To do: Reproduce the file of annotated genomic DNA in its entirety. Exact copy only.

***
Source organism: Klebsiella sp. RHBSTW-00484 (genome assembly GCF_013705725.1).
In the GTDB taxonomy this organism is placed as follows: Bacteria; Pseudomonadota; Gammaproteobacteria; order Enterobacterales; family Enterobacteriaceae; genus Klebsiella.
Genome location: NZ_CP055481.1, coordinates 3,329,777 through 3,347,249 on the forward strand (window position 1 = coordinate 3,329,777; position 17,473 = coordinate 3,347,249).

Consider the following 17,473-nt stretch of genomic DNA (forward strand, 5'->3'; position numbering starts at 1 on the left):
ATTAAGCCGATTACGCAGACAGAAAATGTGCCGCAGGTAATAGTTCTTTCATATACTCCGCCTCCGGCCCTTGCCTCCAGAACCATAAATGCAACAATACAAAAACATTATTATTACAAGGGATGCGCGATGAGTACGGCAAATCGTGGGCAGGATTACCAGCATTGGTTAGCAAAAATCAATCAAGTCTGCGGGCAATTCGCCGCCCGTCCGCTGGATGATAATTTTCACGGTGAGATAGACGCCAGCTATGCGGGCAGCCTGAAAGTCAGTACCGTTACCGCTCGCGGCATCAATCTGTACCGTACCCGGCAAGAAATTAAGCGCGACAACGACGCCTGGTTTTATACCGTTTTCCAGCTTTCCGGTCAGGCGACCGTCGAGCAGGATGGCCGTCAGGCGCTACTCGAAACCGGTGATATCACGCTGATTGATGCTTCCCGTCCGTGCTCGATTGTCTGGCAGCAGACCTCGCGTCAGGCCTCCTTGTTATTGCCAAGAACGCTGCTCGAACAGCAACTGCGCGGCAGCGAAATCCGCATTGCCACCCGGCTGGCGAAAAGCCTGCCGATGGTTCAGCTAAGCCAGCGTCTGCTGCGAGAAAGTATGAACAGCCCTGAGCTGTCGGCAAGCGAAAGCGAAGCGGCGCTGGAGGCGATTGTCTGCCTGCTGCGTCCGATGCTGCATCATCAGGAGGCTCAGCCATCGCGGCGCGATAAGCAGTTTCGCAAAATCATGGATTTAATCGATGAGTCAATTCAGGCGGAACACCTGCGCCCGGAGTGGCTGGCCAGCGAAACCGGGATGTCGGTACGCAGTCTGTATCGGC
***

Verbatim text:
Source organism: Klebsiella sp. RHBSTW-00484 (genome assembly GCF_013705725.1).
In the GTDB taxonomy this organism is placed as follows: Bacteria; Pseudomonadota; Gammaproteobacteria; order Enterobacterales; family Enterobacteriaceae; genus Klebsiella.
Genome location: NZ_CP055481.1, coordinates 3,329,777 through 3,347,249 on the forward strand (window position 1 = coordinate 3,329,777; position 17,473 = coordinate 3,347,249).

Consider the following 17,473-nt stretch of genomic DNA (forward strand, 5'->3'; position numbering starts at 1 on the left):
ATTAAGCCGATTACGCAGACAGAAAATGTGCCGCAGGTAATAGTTCTTTCATATACTCCGCCTCCGGCCCTTGCCTCCAGAACCATAAATGCAACAATACAAAAACATTATTATTACAAGGGATGCGCGATGAGTACGGCAAATCGTGGGCAGGATTACCAGCATTGGTTAGCAAAAATCAATCAAGTCTGCGGGCAATTCGCCGCCCGTCCGCTGGATGATAATTTTCACGGTGAGATAGACGCCAGCTATGCGGGCAGCCTGAAAGTCAGTACCGTTACCGCTCGCGGCATCAATCTGTACCGTACCCGGCAAGAAATTAAGCGCGACAACGACGCCTGGTTTTATACCGTTTTCCAGCTTTCCGGTCAGGCGACCGTCGAGCAGGATGGCCGTCAGGCGCTACTCGAAACCGGTGATATCACGCTGATTGATGCTTCCCGTCCGTGCTCGATTGTCTGGCAGCAGACCTCGCGTCAGGCCTCCTTGTTATTGCCAAGAACGCTGCTCGAACAGCAACTGCGCGGCAGCGAAATCCGCATTGCCACCCGGCTGGCGAAAAGCCTGCCGATGGTTCAGCTAAGCCAGCGTCTGCTGCGAGAAAGTATGAACAGCCCTGAGCTGTCGGCAAGCGAAAGCGAAGCGGCGCTGGAGGCGATTGTCTGCCTGCTGCGTCCGATGCTGCATCATCAGGAGGCTCAGCCATCGCGGCGCGATAAGCAGTTTCGCAAAATCATGGATTTAATCGATGAGTCAATTCAGGCGGAACACCTGCGCCCGGAGTGGCTGGCCAGCGAAACCGGGATGTCGGTACGCAGTCTGTATCGGC